As little children, we’re preoccupied with choosing what adventure to embark on and what part of our home or neighborhood to explore. Our days are carefree and joyful. However, once we reach adulthood, we’re forced to start thinking about our future and the one of our loved ones. Since nobody knows what tomorrow holds, making plans and arrangements that can protect us from unwelcome events is a must.
When it comes to securing our financial future, setting up an SMSF (Self-Managed Super Fund) is an option that simply must be taken into consideration. Read on to learn the basic requirements of an SMSF and what benefits this unique superannuation fund offers.
An SMSF is a retirement fund set up and run by maximum 4 members. Each SMSF member must also be a trustee of the fund, and all trustees must be members. The main purpose of an SMSF must be to provide its members or their dependants with retirement benefits. Setting up an SMSF to get early access to your super or to purchase artworks for your home is illegal.
Many individuals choose to start their own SMSF because this superannuation fund allows them to be in charge of the whole decision-making process. In other words, the members of an SMSF both have the freedom and the responsibility to manage the fund’s assets, determine its investment strategy and select the best investment options in accordance with it.
The Smsf tax return is another strong reason to give SMSFs a chance. The Smsf tax return includes the income tax, the regulatory and the member contributions reporting. Superannuation is taxed at lower rates to motivate people to lock their money away for retirement. The tax in an SMSF during the contribution stage is usually 15%, whereas in the retirement stage it is 0%.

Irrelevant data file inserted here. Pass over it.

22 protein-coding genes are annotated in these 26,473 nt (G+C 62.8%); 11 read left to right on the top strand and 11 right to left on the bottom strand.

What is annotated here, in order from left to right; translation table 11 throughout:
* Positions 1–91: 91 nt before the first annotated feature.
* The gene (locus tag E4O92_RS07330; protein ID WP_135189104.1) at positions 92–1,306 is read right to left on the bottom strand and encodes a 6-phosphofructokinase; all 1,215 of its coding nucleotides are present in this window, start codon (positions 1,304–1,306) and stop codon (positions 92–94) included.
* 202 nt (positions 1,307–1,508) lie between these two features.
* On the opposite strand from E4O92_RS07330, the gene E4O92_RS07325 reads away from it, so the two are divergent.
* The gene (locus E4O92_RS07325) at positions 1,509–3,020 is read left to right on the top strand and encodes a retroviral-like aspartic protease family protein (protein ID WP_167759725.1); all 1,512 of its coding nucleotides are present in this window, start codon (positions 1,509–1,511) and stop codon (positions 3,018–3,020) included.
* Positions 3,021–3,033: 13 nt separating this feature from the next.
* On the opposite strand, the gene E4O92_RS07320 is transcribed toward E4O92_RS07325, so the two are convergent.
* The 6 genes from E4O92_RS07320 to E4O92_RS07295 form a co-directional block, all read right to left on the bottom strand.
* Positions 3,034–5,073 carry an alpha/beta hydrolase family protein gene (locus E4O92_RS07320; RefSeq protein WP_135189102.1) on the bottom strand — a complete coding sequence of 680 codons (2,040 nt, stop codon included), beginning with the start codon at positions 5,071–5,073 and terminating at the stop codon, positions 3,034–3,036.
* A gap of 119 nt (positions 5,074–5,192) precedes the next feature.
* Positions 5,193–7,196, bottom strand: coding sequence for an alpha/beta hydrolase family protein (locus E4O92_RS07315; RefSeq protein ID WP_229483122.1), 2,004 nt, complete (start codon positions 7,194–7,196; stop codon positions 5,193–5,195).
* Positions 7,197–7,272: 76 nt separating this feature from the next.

Certain contributions received by a complying SMSF are included in the fund’s assessable income and are taxed at 15%. They include employer contributions (including contributions made under a salary sacrifice arrangement), personal contributions that are going to be claimed as tax deductions, and generally any contribution made by anybody other than the SMSF member.
When at least one SMSF member has an account in the tax paying phase, it’s important for the SMSF trustees to know which expenses of their fund are tax deductible. Actuarial costs, accountancy fees, audit fees, costs of complying with Government regulations, investment adviser fees, and other administrative costs incurred in managing the fund.
As you’ve probably already realized, an SMSF yields many benefits, which explains why these superannuation funds have become so popular.